Small Business Spotlight: Eventnoire Succeeds by Super Serving its Community


Eventnoire co-founders Jeff Osuji (middle) and Femi Masha (right).

Jeff Osuji knew his latest business venture was at the 2019 Black Alumni Ball in Washington, D.C. His platform, Eventnoir, served as the registration site for this annual event, which connects and celebrates black professionals and influencers.

“It was a stress test for us,” Osuji said of the 1,500-person event. It was the largest event yet to use its ticketing platform, which focuses on black-centric events and culture.

“What surprised me was that not only did people register and everything worked out, but people got to know the brand,” said the Chicago native. “Often [the Black community] There’s no sense of being seen or heard, so when there’s a brand or product that puts us first and allows us to be seen, there’s a real sense of alignment, loyalty and affection.”

Not only did the attendees embrace the platform, the event organizers were also impressed. This partly stems from the platform’s business model. The company offers revenue sharing on processing fees with event hosts, unlike mainstream ticketing platforms that keep this revenue for themselves. This business model was important to Osuji and co-founder Femi Masha for two reasons:

“The black community has made major contributions to culture and often we get the lowest return on our investment,” Osuji explains. “It was really important for us to create something that allowed us to share in the investments we’ve made, and give event curators — who are creating culture every day — a big piece of the pie.”

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The road to success

Eventnoir marks the second successful business for Osuji and Masha. In 2008, the pair founded an event curation company, Events by Pyramid, while they were both chemistry majors at the University of Illinois at Urbana-Champaign. They came up with the idea of ​​a ticketing platform while thinking of ways to scale this business but did not have the funds to develop it at that time.

Fast-forward about a dozen years and both have successful careers, Osuji in advertising and Masha in law, while also managing their events business. The difference? They now had enough revenue to invest in their technology ventures.

Osuji quit his job in 2019 to focus full time on Eventnoir. The founders hired a website development firm and launched the first iteration that same year. When the pandemic hit in 2020, both businesses felt the impact. Osuji was able to navigate the turbulent times by hosting online events and becoming a realtor to support himself and the businesses.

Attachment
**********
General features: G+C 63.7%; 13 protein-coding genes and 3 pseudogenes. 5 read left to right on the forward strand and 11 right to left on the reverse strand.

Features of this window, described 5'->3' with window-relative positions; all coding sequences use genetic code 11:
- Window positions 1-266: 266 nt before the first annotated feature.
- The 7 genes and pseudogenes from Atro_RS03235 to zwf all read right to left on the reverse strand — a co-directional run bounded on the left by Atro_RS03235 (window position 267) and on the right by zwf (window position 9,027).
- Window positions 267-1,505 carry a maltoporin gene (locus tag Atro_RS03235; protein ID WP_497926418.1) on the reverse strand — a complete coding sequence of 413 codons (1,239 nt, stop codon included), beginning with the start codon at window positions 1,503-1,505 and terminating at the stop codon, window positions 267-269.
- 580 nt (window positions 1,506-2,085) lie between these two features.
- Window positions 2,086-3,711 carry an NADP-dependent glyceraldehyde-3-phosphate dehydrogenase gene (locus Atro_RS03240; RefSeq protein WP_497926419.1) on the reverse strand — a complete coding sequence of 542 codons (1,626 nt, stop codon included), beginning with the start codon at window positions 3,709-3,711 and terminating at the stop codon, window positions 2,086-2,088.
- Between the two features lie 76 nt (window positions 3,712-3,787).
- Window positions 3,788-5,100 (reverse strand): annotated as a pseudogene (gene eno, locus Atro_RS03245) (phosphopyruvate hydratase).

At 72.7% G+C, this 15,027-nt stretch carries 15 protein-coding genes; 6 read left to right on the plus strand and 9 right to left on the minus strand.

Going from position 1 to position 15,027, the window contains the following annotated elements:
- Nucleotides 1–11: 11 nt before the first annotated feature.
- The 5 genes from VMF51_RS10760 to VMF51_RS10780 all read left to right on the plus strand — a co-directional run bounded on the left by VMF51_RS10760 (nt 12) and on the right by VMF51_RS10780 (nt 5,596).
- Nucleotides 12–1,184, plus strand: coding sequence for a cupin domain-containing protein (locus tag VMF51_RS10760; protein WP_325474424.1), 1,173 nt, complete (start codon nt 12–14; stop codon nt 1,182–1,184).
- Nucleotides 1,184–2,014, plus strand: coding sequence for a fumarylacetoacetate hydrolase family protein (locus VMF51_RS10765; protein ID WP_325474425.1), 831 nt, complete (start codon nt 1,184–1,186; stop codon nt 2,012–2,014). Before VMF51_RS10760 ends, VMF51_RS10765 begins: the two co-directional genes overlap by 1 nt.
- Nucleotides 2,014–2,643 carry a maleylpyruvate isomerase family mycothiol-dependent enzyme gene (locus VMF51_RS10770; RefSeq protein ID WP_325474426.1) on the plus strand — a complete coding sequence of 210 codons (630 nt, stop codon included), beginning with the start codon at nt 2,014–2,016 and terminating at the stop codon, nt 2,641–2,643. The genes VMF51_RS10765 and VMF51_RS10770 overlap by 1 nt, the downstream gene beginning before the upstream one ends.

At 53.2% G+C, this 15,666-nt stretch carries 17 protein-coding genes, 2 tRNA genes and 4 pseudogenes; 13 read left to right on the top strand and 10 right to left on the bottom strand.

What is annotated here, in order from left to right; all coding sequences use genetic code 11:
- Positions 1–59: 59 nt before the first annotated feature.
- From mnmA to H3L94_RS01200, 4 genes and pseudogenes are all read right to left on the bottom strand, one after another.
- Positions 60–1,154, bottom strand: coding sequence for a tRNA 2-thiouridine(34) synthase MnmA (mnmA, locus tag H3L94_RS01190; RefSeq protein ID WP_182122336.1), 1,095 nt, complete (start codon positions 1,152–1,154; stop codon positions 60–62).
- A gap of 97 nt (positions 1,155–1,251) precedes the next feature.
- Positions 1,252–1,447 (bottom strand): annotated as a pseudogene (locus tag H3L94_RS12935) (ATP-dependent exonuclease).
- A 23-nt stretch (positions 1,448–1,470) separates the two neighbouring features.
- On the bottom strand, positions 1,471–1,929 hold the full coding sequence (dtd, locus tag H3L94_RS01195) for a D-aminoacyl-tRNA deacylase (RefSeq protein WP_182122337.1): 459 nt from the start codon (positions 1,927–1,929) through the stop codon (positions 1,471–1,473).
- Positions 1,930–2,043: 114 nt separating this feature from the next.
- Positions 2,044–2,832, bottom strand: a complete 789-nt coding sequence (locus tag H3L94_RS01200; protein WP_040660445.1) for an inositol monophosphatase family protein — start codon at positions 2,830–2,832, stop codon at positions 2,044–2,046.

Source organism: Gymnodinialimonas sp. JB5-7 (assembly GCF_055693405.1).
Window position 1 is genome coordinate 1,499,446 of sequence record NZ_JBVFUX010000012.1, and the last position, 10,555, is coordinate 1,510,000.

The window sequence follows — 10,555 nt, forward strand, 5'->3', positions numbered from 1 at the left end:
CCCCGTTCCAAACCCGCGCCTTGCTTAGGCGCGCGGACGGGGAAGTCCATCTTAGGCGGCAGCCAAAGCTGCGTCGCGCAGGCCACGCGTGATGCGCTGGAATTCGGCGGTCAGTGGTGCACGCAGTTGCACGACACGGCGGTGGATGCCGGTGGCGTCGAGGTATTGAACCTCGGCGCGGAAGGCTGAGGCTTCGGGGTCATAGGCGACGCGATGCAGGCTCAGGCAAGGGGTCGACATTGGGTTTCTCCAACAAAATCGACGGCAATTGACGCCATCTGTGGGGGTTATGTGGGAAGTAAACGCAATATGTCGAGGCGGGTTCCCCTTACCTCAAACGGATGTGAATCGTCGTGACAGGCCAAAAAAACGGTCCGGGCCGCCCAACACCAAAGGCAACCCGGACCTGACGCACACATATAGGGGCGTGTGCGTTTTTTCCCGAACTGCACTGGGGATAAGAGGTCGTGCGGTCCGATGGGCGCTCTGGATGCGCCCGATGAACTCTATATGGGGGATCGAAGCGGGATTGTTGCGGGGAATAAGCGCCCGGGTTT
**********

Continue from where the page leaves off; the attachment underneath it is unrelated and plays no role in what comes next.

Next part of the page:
Osuji and Eventnoire got a boost in 2021 when they won ticketing platform Mountain Dew’s Real Change Opportunity Fund Competition and a share of the $1 million prize. It’s the first of several tech funds to recognize the value of the company, which has also received funding from the startup’s Black Founders Fund and Google for TechRise.

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This investment, support and recognition holds particular significance for Osuji because technology funders have historically overlooked black-owned technology companies.

“These grants are helpful not only financially but also with recognition and exposure. These are the things black businesses need to thrive: capital and exposure,” he said. “It also means the world is seeing how unfair things have been going on for years. Hopefully, this will lead to a change in business leaders and businesses to provide economic support to our communities. goes.”

Osuji also benefited from the support of the local small business community. He discovered the resources of the Polsky Center for Entrepreneurship and Innovation and Innovation Hub 1871 while attending an AfroTech dinner in Chicago.

“I had no idea this resource existed and was amazed at how much support we have in a community here in Chicago,” Osuji said. “Joining these organizations was one of the best decisions I ever made.”

He said the Polsky Center provided him with guidance on the fundamentals of his business and identifying opportunities for growth.

“[The] Polski [Center] It was a real game changer for our business,” said the entrepreneur. “When you’re a small business, you don’t have a big team to bounce ideas off of and [The] Polski [Center] It gave me access to that team and research on different perspectives and business opportunities.”

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A global future

In the coming year, Osuji plans to launch a crowdfunding campaign, aiming to complete the pre-seed round by February.

These funds will help eventnoir go international Osuji, who has been named one of WVON/Ariel Investment’s 2022 40 under 40 Game Changers, aims to expand the business to Africa and London next year with the overall goal of serving the entire African diaspora. They plan to launch an app for their mobile customers in the first quarter of 2023.

The business, which has been featured in local and national media, including WTTW, Summary, ForbesAnd from chicagoCurrently has a five-person team and is looking to add another sales position early next year

Reflecting on his company’s success, Osuji says he learned a key lesson from his entrepreneurial endeavours:

“There’s room for smaller players to compete, no matter how big the industry, if you’re able to show that to your customers,” he said.

// Follow Eventnoire on Instagram @eventnoirehq or on Twitter @eventnoire. Contact [email protected] for partnership inquiries.

Articles by Devon McPhee, freelance writer and editor and owner of DM Editorial Services, LLC. Devon has over 20 years of experience in business, science and technology, health and medicine, and higher education.


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